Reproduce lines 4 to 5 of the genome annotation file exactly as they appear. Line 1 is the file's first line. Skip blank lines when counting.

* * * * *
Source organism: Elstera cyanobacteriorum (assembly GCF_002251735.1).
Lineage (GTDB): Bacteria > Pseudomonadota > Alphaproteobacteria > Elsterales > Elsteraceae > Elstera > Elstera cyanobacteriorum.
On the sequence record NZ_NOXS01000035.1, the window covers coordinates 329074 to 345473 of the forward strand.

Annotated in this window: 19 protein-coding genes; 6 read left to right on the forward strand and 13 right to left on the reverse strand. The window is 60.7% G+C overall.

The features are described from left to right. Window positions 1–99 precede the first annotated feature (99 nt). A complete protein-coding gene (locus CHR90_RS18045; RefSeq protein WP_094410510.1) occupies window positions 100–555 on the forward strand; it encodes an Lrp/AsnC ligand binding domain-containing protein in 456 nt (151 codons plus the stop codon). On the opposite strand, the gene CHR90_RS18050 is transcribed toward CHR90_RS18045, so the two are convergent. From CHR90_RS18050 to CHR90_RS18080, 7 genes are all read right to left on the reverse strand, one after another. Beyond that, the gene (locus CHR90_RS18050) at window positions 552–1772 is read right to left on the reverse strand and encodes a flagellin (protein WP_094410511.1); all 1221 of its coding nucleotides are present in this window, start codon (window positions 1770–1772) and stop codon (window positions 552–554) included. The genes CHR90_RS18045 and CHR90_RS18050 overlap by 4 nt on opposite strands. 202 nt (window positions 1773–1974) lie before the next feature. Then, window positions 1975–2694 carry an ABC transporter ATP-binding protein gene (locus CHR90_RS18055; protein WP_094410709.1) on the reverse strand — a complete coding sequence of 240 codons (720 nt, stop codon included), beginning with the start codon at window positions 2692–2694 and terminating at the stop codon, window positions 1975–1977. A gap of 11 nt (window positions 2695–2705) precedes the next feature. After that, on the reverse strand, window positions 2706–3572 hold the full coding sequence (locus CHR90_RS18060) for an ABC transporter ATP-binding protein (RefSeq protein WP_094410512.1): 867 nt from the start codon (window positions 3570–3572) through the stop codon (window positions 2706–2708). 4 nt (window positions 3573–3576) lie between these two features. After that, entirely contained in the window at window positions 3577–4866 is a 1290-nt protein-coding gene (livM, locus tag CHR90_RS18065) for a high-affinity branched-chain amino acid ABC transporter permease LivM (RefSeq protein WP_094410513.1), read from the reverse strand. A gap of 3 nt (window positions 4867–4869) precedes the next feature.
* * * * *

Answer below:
Annotated in this window: 19 protein-coding genes; 6 read left to right on the forward strand and 13 right to left on the reverse strand. The window is 60.7% G+C overall.

The features are described from left to right. Window positions 1–99 precede the first annotated feature (99 nt). A complete protein-coding gene (locus CHR90_RS18045; RefSeq protein WP_094410510.1) occupies window positions 100–555 on the forward strand; it encodes an Lrp/AsnC ligand binding domain-containing protein in 456 nt (151 codons plus the stop codon). On the opposite strand, the gene CHR90_RS18050 is transcribed toward CHR90_RS18045, so the two are convergent. From CHR90_RS18050 to CHR90_RS18080, 7 genes are all read right to left on the reverse strand, one after another. Beyond that, the gene (locus CHR90_RS18050) at window positions 552–1772 is read right to left on the reverse strand and encodes a flagellin (protein WP_094410511.1); all 1221 of its coding nucleotides are present in this window, start codon (window positions 1770–1772) and stop codon (window positions 552–554) included. The genes CHR90_RS18045 and CHR90_RS18050 overlap by 4 nt on opposite strands. 202 nt (window positions 1773–1974) lie before the next feature. Then, window positions 1975–2694 carry an ABC transporter ATP-binding protein gene (locus CHR90_RS18055; protein WP_094410709.1) on the reverse strand — a complete coding sequence of 240 codons (720 nt, stop codon included), beginning with the start codon at window positions 2692–2694 and terminating at the stop codon, window positions 1975–1977. A gap of 11 nt (window positions 2695–2705) precedes the next feature. After that, on the reverse strand, window positions 2706–3572 hold the full coding sequence (locus CHR90_RS18060) for an ABC transporter ATP-binding protein (RefSeq protein WP_094410512.1): 867 nt from the start codon (window positions 3570–3572) through the stop codon (window positions 2706–2708). 4 nt (window positions 3573–3576) lie between these two features. After that, entirely contained in the window at window positions 3577–4866 is a 1290-nt protein-coding gene (livM, locus tag CHR90_RS18065) for a high-affinity branched-chain amino acid ABC transporter permease LivM (RefSeq protein WP_094410513.1), read from the reverse strand. A gap of 3 nt (window positions 4867–4869) precedes the next feature.